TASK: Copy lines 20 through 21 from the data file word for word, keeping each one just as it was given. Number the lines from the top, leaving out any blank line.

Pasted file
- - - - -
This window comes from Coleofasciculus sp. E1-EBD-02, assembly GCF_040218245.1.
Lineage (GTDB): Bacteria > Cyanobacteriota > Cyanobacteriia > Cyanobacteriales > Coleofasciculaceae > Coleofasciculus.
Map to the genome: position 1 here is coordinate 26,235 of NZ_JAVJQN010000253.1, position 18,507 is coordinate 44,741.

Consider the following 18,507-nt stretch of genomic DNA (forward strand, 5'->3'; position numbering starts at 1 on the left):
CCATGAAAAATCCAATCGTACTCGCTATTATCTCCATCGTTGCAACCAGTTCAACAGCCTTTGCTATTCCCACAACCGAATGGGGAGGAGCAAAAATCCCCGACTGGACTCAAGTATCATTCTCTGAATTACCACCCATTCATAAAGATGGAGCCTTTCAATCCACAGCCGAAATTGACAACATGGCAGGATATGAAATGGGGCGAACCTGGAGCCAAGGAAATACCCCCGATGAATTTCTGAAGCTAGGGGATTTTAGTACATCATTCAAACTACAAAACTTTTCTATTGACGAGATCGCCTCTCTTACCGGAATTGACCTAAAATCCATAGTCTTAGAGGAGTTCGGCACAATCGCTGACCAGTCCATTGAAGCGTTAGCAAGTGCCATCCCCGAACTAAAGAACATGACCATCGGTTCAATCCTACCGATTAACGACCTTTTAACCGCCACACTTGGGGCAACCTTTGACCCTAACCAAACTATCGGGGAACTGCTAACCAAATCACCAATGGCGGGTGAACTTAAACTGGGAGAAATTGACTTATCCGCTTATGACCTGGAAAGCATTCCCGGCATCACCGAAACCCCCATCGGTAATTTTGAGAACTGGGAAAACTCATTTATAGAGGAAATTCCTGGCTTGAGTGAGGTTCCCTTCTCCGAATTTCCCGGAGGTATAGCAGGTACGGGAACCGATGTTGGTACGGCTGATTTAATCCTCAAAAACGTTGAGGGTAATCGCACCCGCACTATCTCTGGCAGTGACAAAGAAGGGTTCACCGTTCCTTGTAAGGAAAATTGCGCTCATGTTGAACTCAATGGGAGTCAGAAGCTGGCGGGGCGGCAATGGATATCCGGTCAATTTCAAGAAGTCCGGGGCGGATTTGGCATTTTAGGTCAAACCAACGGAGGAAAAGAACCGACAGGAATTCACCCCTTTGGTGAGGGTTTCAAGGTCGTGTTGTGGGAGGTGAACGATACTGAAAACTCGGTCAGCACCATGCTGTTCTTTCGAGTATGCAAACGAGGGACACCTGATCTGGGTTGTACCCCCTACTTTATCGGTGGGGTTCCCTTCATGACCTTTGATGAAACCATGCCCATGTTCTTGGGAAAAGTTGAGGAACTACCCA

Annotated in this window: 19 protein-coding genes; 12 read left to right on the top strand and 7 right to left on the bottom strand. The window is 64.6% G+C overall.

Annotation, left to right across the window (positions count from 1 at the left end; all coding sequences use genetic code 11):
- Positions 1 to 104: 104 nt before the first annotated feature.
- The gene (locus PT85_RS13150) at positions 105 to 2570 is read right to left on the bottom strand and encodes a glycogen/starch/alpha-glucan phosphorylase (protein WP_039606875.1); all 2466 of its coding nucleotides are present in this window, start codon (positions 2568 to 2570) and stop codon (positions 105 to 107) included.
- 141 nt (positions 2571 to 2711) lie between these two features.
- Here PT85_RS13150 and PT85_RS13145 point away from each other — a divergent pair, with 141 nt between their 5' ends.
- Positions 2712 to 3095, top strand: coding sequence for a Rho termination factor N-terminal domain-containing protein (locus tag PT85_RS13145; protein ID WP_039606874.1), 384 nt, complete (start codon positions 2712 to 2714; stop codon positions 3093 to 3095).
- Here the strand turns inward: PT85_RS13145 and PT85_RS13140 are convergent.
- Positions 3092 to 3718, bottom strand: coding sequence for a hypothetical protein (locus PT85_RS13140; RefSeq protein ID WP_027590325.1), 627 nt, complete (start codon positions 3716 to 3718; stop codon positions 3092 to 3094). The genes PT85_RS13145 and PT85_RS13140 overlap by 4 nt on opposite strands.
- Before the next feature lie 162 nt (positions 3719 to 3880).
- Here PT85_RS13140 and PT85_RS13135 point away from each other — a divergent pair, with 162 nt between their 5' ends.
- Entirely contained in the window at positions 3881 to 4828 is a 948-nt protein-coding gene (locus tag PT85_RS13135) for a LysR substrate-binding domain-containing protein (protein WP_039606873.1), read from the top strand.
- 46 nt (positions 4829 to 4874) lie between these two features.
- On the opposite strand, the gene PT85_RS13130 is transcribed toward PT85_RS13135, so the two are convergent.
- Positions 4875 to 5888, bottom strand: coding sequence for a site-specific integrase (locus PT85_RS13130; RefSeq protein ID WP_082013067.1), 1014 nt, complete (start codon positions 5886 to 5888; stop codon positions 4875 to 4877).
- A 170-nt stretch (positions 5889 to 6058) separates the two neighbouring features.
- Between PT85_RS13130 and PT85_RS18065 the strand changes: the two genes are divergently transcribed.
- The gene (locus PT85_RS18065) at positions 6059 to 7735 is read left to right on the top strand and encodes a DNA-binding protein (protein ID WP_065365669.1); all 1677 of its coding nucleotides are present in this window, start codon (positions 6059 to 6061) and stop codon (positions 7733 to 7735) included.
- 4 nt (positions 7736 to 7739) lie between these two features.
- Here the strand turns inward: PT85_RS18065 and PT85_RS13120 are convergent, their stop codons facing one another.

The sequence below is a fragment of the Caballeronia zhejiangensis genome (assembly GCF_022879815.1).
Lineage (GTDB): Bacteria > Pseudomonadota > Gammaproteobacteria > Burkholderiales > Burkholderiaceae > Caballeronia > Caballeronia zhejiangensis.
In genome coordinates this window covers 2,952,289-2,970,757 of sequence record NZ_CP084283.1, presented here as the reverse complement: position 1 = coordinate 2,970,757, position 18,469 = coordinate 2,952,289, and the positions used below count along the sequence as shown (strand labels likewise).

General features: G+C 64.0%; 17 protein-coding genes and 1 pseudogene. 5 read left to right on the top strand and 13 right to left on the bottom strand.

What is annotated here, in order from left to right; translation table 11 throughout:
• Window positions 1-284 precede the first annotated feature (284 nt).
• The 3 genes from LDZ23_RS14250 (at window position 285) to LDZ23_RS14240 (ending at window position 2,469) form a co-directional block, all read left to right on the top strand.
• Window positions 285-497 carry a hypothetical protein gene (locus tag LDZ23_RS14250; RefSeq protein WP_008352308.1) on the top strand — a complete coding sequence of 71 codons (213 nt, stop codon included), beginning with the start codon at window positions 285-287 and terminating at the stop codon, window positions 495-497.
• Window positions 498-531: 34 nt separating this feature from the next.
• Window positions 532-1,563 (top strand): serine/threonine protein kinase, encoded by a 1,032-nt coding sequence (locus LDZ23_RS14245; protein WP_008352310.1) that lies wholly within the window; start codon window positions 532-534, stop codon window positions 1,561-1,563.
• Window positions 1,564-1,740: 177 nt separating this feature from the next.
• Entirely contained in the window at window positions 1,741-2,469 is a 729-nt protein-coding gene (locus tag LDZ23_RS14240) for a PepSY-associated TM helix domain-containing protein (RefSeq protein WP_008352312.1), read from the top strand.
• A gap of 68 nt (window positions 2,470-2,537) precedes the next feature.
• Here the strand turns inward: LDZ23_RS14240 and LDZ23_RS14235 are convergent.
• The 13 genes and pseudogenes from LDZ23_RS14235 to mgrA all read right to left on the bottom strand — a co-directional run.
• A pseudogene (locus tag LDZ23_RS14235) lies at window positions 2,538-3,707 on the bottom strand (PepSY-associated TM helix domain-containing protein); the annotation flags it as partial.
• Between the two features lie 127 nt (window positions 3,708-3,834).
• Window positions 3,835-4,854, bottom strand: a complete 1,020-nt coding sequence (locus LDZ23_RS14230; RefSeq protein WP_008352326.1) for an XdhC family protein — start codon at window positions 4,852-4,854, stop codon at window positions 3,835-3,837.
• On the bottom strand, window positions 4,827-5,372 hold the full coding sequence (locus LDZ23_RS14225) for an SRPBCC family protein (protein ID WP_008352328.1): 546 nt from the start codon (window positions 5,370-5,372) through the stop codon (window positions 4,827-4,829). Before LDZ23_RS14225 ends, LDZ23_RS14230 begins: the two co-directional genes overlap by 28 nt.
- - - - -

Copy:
- Positions 4875 to 5888, bottom strand: coding sequence for a site-specific integrase (locus PT85_RS13130; RefSeq protein ID WP_082013067.1), 1014 nt, complete (start codon positions 5886 to 5888; stop codon positions 4875 to 4877).
- A 170-nt stretch (positions 5889 to 6058) separates the two neighbouring features.